A multi-agency task force Sunday began inspecting Kuwait Oil Company's industrial outlets...
A multi-agency task force Sunday began inspecting Kuwait Oil Company's industrial outlets to the Persian Gulf to determine the cause of the death of thousands of fish off Kuwaiti shores, a senior government official said. "Today, we began the investigation in North Kuwait at KOC's chemical and water outlets to the sea and of the plant and facilities used for its water injection process (to enhance oil production). We are taking samples, fish and water -- and we will inspect the water injection plant itself as well as the fields and the end products. All of it will be considered in our research," director-general of Kuwait's Environmental Protection Authority, Mohammed al-Sarawi told Platts by phone from the North Kuwait site.
Sawari is also spokesman for an emergency committee set up by the government to determine what caused more than 2,000 tons of dead fish to wash up on the Gulf state's shores in the past two weeks. Scientists and marine experts from the US, Britian, Denmark, Bahrain, as well specialists from the UN's FAO and UNDP continued to arrive to Kuwait Sunday to investigative what has become the worst environmental catastrophe to hit the Gulf state since the 1991 Gulf War. The US Department of Agriculture and Fish Resources is assisting. Sawari said all Kuwait's industrial outlets to the sea would be included in the inspection, but that the KOC investigation would come first. "After KOC we will move on to the Subiya power station," which sits at the entrance of Kuwait Bay, the area affected most by the fish deaths.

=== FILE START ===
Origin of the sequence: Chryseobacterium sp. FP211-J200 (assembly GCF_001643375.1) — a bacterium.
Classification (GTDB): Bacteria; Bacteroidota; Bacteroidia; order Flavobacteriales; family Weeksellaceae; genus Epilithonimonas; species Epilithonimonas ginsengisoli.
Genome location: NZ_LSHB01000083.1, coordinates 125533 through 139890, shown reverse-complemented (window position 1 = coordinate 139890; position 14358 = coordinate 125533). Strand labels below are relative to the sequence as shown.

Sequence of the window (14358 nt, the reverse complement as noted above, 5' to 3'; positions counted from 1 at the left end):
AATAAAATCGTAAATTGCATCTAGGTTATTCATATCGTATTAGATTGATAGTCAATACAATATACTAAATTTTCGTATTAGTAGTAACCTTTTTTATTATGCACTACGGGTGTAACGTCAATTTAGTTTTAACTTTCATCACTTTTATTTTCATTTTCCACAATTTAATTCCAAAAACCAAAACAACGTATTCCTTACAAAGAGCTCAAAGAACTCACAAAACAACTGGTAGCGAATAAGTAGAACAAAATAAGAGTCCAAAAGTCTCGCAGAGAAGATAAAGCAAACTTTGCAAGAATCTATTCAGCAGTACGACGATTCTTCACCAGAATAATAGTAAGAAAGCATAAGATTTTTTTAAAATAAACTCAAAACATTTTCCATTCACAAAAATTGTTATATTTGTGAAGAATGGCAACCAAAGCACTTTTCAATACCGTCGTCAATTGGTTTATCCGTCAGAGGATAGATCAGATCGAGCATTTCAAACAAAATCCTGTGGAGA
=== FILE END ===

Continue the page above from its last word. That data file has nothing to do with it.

KOC and oil minister Adel al-Subih have issued statements defending KOC's dumping policy in North Kuwait after newspapers listed the types and quantities of chemicals which KOC uses in the water injection process. At least 11 members of parliament, scheduled to sit in October after a summer recess, have called for an emergency session Sep 8 to discuss the phenomenon. There will be bias to cross-examine Subih if oil sector involvement is confirmed, wrote al-Siyassa newspaper Sunday. Political insiders said Subih could become "an unfair political target" for what would be his second grilling by the house. KOC's North Kuwait water injection plant opened before Subih became oil minister last February. Subih survived a confidence vote and cross-examination during his term as electricity minister.
Sawari and other EPA officials said water and fish samples sent to a Japanese laboratory indicated high atmospheric temperatures most likely contributed to the fish deaths. "But we are seriously looking for other causes that would induce bacteria growth and oxygen depletion," said Sarawi. Kuwait's northern oil production increased by around 50,000 b/d to around 600,000 b/d as a result of water injection. Meanwhile Iran denied a report in a Kuwaiti newspaper speculating that the fish kill might have been caused by nuclear material accidentally leaked from its Bushehr nuclear power station. A spokesman for Iran's Atomic Energy Organization said such a leak would be impossible since no nuclear material had been transported to the power station yet, Iranian state-run radio reported as monitored by the BBC.